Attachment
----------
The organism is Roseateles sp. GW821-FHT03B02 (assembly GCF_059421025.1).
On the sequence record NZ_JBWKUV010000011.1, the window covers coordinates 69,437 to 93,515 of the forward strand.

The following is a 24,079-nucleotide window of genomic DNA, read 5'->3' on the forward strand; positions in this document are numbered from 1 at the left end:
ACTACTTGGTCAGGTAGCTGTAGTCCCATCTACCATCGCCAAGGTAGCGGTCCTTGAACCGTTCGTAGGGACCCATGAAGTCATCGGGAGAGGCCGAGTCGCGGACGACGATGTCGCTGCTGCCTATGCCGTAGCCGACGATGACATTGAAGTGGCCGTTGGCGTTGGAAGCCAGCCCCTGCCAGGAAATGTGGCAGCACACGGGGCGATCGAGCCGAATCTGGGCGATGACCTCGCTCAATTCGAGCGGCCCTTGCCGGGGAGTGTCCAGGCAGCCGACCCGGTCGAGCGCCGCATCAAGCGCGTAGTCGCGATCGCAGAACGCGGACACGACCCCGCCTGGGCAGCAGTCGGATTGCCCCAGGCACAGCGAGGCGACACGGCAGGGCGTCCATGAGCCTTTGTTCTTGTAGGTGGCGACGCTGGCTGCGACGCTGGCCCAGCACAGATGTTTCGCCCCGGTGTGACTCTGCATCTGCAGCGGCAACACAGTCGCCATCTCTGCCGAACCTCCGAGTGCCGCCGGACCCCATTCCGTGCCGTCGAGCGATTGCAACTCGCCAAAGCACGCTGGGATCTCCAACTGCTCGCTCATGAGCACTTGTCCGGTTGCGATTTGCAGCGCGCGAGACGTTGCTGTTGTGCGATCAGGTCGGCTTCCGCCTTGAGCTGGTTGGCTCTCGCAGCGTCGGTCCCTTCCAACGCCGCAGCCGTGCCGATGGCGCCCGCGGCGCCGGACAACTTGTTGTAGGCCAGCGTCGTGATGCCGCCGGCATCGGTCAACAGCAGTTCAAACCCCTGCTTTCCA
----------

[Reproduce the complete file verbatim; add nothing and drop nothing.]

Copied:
The organism is Roseateles sp. GW821-FHT03B02 (assembly GCF_059421025.1).
On the sequence record NZ_JBWKUV010000011.1, the window covers coordinates 69,437 to 93,515 of the forward strand.

The following is a 24,079-nucleotide window of genomic DNA, read 5'->3' on the forward strand; positions in this document are numbered from 1 at the left end:
ACTACTTGGTCAGGTAGCTGTAGTCCCATCTACCATCGCCAAGGTAGCGGTCCTTGAACCGTTCGTAGGGACCCATGAAGTCATCGGGAGAGGCCGAGTCGCGGACGACGATGTCGCTGCTGCCTATGCCGTAGCCGACGATGACATTGAAGTGGCCGTTGGCGTTGGAAGCCAGCCCCTGCCAGGAAATGTGGCAGCACACGGGGCGATCGAGCCGAATCTGGGCGATGACCTCGCTCAATTCGAGCGGCCCTTGCCGGGGAGTGTCCAGGCAGCCGACCCGGTCGAGCGCCGCATCAAGCGCGTAGTCGCGATCGCAGAACGCGGACACGACCCCGCCTGGGCAGCAGTCGGATTGCCCCAGGCACAGCGAGGCGACACGGCAGGGCGTCCATGAGCCTTTGTTCTTGTAGGTGGCGACGCTGGCTGCGACGCTGGCCCAGCACAGATGTTTCGCCCCGGTGTGACTCTGCATCTGCAGCGGCAACACAGTCGCCATCTCTGCCGAACCTCCGAGTGCCGCCGGACCCCATTCCGTGCCGTCGAGCGATTGCAACTCGCCAAAGCACGCTGGGATCTCCAACTGCTCGCTCATGAGCACTTGTCCGGTTGCGATTTGCAGCGCGCGAGACGTTGCTGTTGTGCGATCAGGTCGGCTTCCGCCTTGAGCTGGTTGGCTCTCGCAGCGTCGGTCCCTTCCAACGCCGCAGCCGTGCCGATGGCGCCCGCGGCGCCGGACAACTTGTTGTAGGCCAGCGTCGTGATGCCGCCGGCATCGGTCAACAGCAGTTCAAACCCCTGCTTTCCA